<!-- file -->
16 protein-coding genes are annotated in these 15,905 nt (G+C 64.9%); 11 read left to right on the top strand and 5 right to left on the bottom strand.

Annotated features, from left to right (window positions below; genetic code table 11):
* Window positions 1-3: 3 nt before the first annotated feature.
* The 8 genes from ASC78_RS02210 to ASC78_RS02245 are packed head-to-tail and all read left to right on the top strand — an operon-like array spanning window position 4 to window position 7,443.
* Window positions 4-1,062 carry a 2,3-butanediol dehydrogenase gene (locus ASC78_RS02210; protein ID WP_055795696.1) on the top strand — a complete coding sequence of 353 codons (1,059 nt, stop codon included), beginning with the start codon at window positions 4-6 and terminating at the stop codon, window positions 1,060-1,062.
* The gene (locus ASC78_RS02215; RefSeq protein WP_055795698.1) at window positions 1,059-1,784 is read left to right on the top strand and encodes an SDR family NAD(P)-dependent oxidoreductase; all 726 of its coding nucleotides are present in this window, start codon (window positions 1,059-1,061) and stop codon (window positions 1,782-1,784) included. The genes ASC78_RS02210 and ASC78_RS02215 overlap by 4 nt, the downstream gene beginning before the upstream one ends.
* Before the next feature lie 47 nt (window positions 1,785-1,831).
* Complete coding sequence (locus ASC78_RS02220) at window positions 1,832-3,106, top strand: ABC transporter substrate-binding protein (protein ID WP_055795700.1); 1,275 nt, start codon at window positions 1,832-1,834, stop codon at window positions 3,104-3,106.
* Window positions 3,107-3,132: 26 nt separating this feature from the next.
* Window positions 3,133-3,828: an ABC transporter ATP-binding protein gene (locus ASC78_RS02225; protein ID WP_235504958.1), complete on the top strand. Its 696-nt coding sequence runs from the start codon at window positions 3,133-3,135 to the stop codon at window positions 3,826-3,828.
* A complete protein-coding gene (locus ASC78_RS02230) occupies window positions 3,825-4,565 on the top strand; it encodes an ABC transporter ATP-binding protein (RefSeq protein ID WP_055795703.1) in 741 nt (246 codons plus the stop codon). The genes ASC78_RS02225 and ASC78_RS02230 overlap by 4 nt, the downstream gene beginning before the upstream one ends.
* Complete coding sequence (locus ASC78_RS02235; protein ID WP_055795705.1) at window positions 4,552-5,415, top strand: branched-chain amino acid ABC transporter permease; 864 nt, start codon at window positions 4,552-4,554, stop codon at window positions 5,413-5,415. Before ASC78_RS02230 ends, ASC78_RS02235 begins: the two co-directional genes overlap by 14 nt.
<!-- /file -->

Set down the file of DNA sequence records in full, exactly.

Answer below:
16 protein-coding genes are annotated in these 15,905 nt (G+C 64.9%); 11 read left to right on the top strand and 5 right to left on the bottom strand.

Annotated features, from left to right (window positions below; genetic code table 11):
* Window positions 1-3: 3 nt before the first annotated feature.
* The 8 genes from ASC78_RS02210 to ASC78_RS02245 are packed head-to-tail and all read left to right on the top strand — an operon-like array spanning window position 4 to window position 7,443.
* Window positions 4-1,062 carry a 2,3-butanediol dehydrogenase gene (locus ASC78_RS02210; protein ID WP_055795696.1) on the top strand — a complete coding sequence of 353 codons (1,059 nt, stop codon included), beginning with the start codon at window positions 4-6 and terminating at the stop codon, window positions 1,060-1,062.
* The gene (locus ASC78_RS02215; RefSeq protein WP_055795698.1) at window positions 1,059-1,784 is read left to right on the top strand and encodes an SDR family NAD(P)-dependent oxidoreductase; all 726 of its coding nucleotides are present in this window, start codon (window positions 1,059-1,061) and stop codon (window positions 1,782-1,784) included. The genes ASC78_RS02210 and ASC78_RS02215 overlap by 4 nt, the downstream gene beginning before the upstream one ends.
* Before the next feature lie 47 nt (window positions 1,785-1,831).
* Complete coding sequence (locus ASC78_RS02220) at window positions 1,832-3,106, top strand: ABC transporter substrate-binding protein (protein ID WP_055795700.1); 1,275 nt, start codon at window positions 1,832-1,834, stop codon at window positions 3,104-3,106.
* Window positions 3,107-3,132: 26 nt separating this feature from the next.
* Window positions 3,133-3,828: an ABC transporter ATP-binding protein gene (locus ASC78_RS02225; protein ID WP_235504958.1), complete on the top strand. Its 696-nt coding sequence runs from the start codon at window positions 3,133-3,135 to the stop codon at window positions 3,826-3,828.
* A complete protein-coding gene (locus ASC78_RS02230) occupies window positions 3,825-4,565 on the top strand; it encodes an ABC transporter ATP-binding protein (RefSeq protein ID WP_055795703.1) in 741 nt (246 codons plus the stop codon). The genes ASC78_RS02225 and ASC78_RS02230 overlap by 4 nt, the downstream gene beginning before the upstream one ends.
* Complete coding sequence (locus ASC78_RS02235; protein ID WP_055795705.1) at window positions 4,552-5,415, top strand: branched-chain amino acid ABC transporter permease; 864 nt, start codon at window positions 4,552-4,554, stop codon at window positions 5,413-5,415. Before ASC78_RS02230 ends, ASC78_RS02235 begins: the two co-directional genes overlap by 14 nt.